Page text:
3/21/18 — by Alasdair Philips, Denis L. Henshaw, Graham Lamburn, and Michael O’Carroll; Original paper here.
To investigate detailed trends in malignant brain tumor incidence over a recent time period.
UK Office of National Statistics (ONS) data covering 81,135 ICD10 C71 brain tumors diagnosed in England (1995–2015) were used to calculate incidence rates (ASR) per 100k person–years, age–standardised to the European Standard Population (ESP–2013).
We report a sustained and highly statistically significant ASR rise in glioblastoma multiforme (GBM) across all ages. The ASR for GBM more than doubled from 2.4 to 5.0, with annual case numbers rising from 983 to 2531. Overall, this rise is mostly hidden in the overall data by a reduced incidence of lower grade tumors.
The rise is of importance for clinical resources and brain tumor etiology. The rise cannot be fully accounted for by promotion of lower–grade tumors, random chance or improvement in diagnostic techniques as it affects specific areas of the brain and only one type of brain tumor. Despite the large variation in case numbers by age, the percentage rise is similar across the age groups which suggests widespread environmental or lifestyle factors may be responsible.
- A clear description of the changing pattern in incidence of brain tumor types
- The study used extensive data from an official and recognized quality source
- The study included histological and morphological information
- The study identified a significant and concerning incidence time trend
- Some evidence is provided to help guide future research into causal mechanism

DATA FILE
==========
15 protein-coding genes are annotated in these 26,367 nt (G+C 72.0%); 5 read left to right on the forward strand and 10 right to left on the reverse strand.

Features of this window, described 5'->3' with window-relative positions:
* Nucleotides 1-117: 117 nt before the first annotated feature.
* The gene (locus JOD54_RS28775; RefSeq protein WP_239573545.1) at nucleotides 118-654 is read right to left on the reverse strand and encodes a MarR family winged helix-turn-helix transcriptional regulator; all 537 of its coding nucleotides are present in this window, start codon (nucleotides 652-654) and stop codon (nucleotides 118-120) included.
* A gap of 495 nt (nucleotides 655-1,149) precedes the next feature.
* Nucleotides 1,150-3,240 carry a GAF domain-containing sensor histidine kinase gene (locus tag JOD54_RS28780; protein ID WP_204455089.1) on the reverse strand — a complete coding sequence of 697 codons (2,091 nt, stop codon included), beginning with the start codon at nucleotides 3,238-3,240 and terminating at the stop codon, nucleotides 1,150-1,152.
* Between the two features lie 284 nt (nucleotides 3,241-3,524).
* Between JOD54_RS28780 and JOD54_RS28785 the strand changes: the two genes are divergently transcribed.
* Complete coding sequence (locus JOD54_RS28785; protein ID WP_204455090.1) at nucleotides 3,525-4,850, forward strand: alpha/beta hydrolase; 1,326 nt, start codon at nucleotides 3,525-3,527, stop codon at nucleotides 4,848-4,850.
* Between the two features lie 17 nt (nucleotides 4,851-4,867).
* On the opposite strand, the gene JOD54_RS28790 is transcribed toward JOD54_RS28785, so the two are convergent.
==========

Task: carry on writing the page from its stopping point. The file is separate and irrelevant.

The causes of brain tumors in adults remain largely unknown1. In 2011 the World Health Organization (WHO) prioritized the monitoring of detailed brain tumor incidence trends through population–based cancer registries2. This paper reports recent changes in malignant brain tumor incidence in England that includes age, sex, morphology and tumor location.
MATERIALS and METHODS
The International Classification of Diseases for Oncology (ICD–O) is a dual classification, with coding systems for both topography and morphology3. The relevant topology codes are listed in Table 1, along with the number of tumors diagnosed in 1995 and 2015. There are 102 different ICD–O–3.1 morphology codes used in the data set, though many have few cases. The morphology code describes the cell type and its biological activity / tumor behaviour. WHO last updated their classifications in 2016 but their changes have minimal impact on our analysis of the data4 Malignant5. brain neoplasms without histology are recorded as ICD–10 D43 (D43.0 & D43.2 supratentorial).
We used anonymised individual–level national cancer registration case data from the UK Office of National Statistics (ONS) for all 81,135 ICD10–C71 category primary malignant brain tumors diagnosed in England for the years from 1995 to 2015, plus 8,008 ICD10–D43 supratentorial malignant tumors without histology/morphology data from 1998–2015. The initial data is supplied by the National Cancer Registration Service (NCRS). The ONS then apply further validation checks and the UK Department of Health use the ONS data to inform policy making. The ONS state their cancer data are generally within 2% of the correct values6. Until about 2005 some cases in the oldest age–groups will not have been recorded in the cancer registries. Since 2005 this error is likely to be small.